Volkswagen Passat Alltrack review: the road already travelled
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Volkswagen Passat Alltrack
- Looks sharp
- Smooth and powerful
- Very spacious
- A whole generation behind Tiguan
- Obvious mix of old and new in cabin
- Loadspace long but shallow
If you’re freaking out about Volkswagen moving with extreme speed towards tall SUVs, weird haptic-feedback cabin controls and ultimately Battery Electric Vehicles like the forthcoming ID range, consider the Passat Alltrack your safe place.
The Alltrack is the sole surviving member of the once plentiful Passat family in New Zealand. This is an updated model, although it’s far from new: this generation dates back to 2015.
It’s what we used to call a “crossover”, which is essentially a conventional estate, but with raised suspension (by 25mm in this case) and some chunky bits stuck on the outside. It’s an AWD wagon with enough SUV in it to pass muster outside the school gates.
VW Group actually still does a few of these types of things, like the Skoda Octavia Scout and Audi A6 Allroad. You might also think Subaru Outback (which was really the first mass-market crossover, back in the 1990s) or any number of Cross Country-branded Volvos.
Inside, the Alltrack is also a comfort zone. Because it is, well, very comfortable, with Nappa leather and power everything. But also in a metaphorical sense, because it’s not as challenging as the very latest VW Group stuff. The main dials are analogue and the steering wheel controls are… actual buttons.
We say that as a matter of fact, not judgment: the Alltrack still has a state-of-the-art infotainment system, the centre console has in fact moved to an array of touch-sensitive controls and there’s wireless phone projection or new-gen USB-C points if you want them. But it’s all very clear and intuitive; it belongs to an age when it was more important to appear functional than futuristic. Those were the heady days of 2015.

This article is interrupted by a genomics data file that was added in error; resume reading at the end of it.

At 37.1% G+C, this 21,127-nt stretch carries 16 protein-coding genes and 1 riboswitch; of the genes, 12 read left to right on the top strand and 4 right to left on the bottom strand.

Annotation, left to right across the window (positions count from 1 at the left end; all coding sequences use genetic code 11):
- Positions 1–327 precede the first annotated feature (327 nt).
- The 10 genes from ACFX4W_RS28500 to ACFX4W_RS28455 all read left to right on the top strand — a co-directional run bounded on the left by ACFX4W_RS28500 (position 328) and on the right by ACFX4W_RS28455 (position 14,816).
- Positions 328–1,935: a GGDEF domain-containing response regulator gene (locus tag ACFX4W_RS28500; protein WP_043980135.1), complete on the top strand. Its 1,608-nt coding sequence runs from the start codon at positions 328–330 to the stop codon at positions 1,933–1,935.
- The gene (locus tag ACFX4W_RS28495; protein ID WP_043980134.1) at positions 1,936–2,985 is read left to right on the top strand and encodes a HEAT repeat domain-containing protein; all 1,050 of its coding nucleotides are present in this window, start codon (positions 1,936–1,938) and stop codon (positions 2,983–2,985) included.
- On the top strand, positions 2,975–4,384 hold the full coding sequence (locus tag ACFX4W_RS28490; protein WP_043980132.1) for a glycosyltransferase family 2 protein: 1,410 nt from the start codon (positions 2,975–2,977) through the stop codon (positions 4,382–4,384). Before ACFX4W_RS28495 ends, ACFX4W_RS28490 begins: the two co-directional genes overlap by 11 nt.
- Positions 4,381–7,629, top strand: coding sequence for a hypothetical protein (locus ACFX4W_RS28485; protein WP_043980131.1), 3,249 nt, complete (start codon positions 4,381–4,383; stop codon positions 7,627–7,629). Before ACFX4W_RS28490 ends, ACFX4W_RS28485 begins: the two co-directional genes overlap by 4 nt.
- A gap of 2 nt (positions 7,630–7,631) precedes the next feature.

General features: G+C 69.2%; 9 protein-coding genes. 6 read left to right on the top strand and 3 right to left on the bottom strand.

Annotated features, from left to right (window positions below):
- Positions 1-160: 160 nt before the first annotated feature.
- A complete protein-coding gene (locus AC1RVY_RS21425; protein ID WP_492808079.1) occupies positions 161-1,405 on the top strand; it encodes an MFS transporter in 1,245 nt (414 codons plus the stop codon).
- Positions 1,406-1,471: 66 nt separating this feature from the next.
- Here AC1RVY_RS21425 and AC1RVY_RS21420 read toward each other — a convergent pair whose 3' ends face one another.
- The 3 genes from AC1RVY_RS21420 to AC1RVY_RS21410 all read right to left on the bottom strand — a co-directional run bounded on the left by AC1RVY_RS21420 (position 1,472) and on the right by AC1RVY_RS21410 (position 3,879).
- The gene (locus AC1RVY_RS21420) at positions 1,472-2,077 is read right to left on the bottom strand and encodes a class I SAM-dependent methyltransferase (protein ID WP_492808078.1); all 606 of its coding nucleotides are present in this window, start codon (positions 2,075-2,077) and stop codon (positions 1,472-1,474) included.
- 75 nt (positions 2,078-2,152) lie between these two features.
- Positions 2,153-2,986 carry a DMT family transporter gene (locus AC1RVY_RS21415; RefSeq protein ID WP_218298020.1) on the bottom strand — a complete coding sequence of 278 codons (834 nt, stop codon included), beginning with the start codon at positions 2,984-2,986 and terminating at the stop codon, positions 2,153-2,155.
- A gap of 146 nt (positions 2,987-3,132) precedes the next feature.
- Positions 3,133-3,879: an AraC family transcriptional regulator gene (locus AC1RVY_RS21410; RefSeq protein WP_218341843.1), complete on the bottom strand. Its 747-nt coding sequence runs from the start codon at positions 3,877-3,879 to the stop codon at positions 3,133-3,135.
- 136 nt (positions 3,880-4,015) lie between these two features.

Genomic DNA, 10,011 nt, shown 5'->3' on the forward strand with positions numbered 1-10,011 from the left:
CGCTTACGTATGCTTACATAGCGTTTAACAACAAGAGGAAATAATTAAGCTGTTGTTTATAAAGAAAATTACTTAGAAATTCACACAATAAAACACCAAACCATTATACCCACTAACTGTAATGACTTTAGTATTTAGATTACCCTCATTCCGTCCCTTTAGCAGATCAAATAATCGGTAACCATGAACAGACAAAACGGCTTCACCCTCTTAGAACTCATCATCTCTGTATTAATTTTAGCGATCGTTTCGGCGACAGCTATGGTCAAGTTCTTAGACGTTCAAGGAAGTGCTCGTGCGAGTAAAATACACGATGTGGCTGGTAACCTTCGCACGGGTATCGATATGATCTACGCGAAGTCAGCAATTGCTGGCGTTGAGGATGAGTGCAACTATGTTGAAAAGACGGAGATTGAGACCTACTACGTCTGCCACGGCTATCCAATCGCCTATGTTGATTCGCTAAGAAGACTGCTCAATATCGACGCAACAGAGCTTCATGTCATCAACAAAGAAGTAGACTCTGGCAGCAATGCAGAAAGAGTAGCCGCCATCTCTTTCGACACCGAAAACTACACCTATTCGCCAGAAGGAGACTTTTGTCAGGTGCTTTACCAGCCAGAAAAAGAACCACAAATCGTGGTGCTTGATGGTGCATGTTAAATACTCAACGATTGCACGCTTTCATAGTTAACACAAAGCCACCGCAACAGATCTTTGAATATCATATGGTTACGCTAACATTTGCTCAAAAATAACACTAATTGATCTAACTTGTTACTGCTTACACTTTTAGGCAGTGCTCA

So the Passat Alltrack is just… really nice. It’s nice looking, with sharp lines and lots of chrome. It’s nice to drive, with a smooth 162kW iteration of VW’s ubiquitous 2.0-litre turbo-petrol engine (so yes, it’s quite quick as well).
The suspension comes as standard with Adaptive Chassis Control, which works in partnership with the Driving Profile Selector. There’s also an off-road mode, so with that 4Motion AWD at work a bit of mud-plugging is not out of the question.
The Passat is also a rather nice adjunct to family life because it’s a genuinely spacious family wagon – as it should be at nearly 4.9 metres in length. The rear seat has luxury-car levels of legroom (three-zone climate control too) and the boot is vast at 639 litres, even if that’s achieved more with length than height.
At $61k the Passat Alltrack is line-ball with the new 132kW Tiguan Style on price, while offering more cargo space and the same power as the Tiguan R-Line ($70k).
But it’s a very different proposition to either of those two SUVs: the ambience is less techy but it’s lower to the ground and more lithe-feeling. It remains an elegant and dynamically adept alternative.
VOLKSWAGEN PASSAT ALLTRACK
ENGINE: 2.0-litre turbo-petrol four
GEARBOX: 7-speed automated dual clutch (DSG), AWD